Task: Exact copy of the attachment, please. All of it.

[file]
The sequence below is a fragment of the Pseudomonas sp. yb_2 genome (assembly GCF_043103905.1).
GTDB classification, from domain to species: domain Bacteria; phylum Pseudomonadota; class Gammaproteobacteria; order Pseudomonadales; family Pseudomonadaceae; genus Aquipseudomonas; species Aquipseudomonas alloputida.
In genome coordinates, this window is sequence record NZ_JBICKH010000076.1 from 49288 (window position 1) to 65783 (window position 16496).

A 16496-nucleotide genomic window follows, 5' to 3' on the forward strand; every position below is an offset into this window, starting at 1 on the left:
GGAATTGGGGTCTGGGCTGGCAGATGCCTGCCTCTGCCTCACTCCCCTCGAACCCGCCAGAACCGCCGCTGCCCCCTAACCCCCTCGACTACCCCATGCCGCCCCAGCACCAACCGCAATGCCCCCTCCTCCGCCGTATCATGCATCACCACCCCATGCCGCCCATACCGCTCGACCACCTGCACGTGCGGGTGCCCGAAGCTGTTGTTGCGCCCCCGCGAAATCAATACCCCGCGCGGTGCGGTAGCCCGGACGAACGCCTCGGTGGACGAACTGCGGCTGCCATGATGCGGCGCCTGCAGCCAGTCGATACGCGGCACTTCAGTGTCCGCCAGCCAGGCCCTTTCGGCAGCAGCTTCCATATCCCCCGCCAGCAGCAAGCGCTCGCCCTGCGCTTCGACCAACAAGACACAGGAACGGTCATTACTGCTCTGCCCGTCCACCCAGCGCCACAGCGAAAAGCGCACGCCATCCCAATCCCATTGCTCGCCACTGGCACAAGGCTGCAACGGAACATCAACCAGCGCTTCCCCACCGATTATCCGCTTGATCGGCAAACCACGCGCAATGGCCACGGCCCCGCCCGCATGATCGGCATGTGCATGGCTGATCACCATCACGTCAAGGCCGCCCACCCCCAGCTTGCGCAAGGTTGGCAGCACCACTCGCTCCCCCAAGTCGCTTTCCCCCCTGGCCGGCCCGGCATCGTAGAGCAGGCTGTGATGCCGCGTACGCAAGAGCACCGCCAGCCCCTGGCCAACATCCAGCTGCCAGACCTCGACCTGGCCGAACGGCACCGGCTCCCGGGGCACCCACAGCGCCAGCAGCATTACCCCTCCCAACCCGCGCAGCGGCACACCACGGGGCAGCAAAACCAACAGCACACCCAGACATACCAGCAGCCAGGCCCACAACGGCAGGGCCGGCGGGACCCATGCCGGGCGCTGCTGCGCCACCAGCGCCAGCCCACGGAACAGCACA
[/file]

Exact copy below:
The sequence below is a fragment of the Pseudomonas sp. yb_2 genome (assembly GCF_043103905.1).
GTDB classification, from domain to species: domain Bacteria; phylum Pseudomonadota; class Gammaproteobacteria; order Pseudomonadales; family Pseudomonadaceae; genus Aquipseudomonas; species Aquipseudomonas alloputida.
In genome coordinates, this window is sequence record NZ_JBICKH010000076.1 from 49288 (window position 1) to 65783 (window position 16496).

A 16496-nucleotide genomic window follows, 5' to 3' on the forward strand; every position below is an offset into this window, starting at 1 on the left:
GGAATTGGGGTCTGGGCTGGCAGATGCCTGCCTCTGCCTCACTCCCCTCGAACCCGCCAGAACCGCCGCTGCCCCCTAACCCCCTCGACTACCCCATGCCGCCCCAGCACCAACCGCAATGCCCCCTCCTCCGCCGTATCATGCATCACCACCCCATGCCGCCCATACCGCTCGACCACCTGCACGTGCGGGTGCCCGAAGCTGTTGTTGCGCCCCCGCGAAATCAATACCCCGCGCGGTGCGGTAGCCCGGACGAACGCCTCGGTGGACGAACTGCGGCTGCCATGATGCGGCGCCTGCAGCCAGTCGATACGCGGCACTTCAGTGTCCGCCAGCCAGGCCCTTTCGGCAGCAGCTTCCATATCCCCCGCCAGCAGCAAGCGCTCGCCCTGCGCTTCGACCAACAAGACACAGGAACGGTCATTACTGCTCTGCCCGTCCACCCAGCGCCACAGCGAAAAGCGCACGCCATCCCAATCCCATTGCTCGCCACTGGCACAAGGCTGCAACGGAACATCAACCAGCGCTTCCCCACCGATTATCCGCTTGATCGGCAAACCACGCGCAATGGCCACGGCCCCGCCCGCATGATCGGCATGTGCATGGCTGATCACCATCACGTCAAGGCCGCCCACCCCCAGCTTGCGCAAGGTTGGCAGCACCACTCGCTCCCCCAAGTCGCTTTCCCCCCTGGCCGGCCCGGCATCGTAGAGCAGGCTGTGATGCCGCGTACGCAAGAGCACCGCCAGCCCCTGGCCAACATCCAGCTGCCAGACCTCGACCTGGCCGAACGGCACCGGCTCCCGGGGCACCCACAGCGCCAGCAGCATTACCCCTCCCAACCCGCGCAGCGGCACACCACGGGGCAGCAAAACCAACAGCACACCCAGACATACCAGCAGCCAGGCCCACAACGGCAGGGCCGGCGGGACCCATGCCGGGCGCTGCTGCGCCACCAGCGCCAGCCCACGGAACAGCACA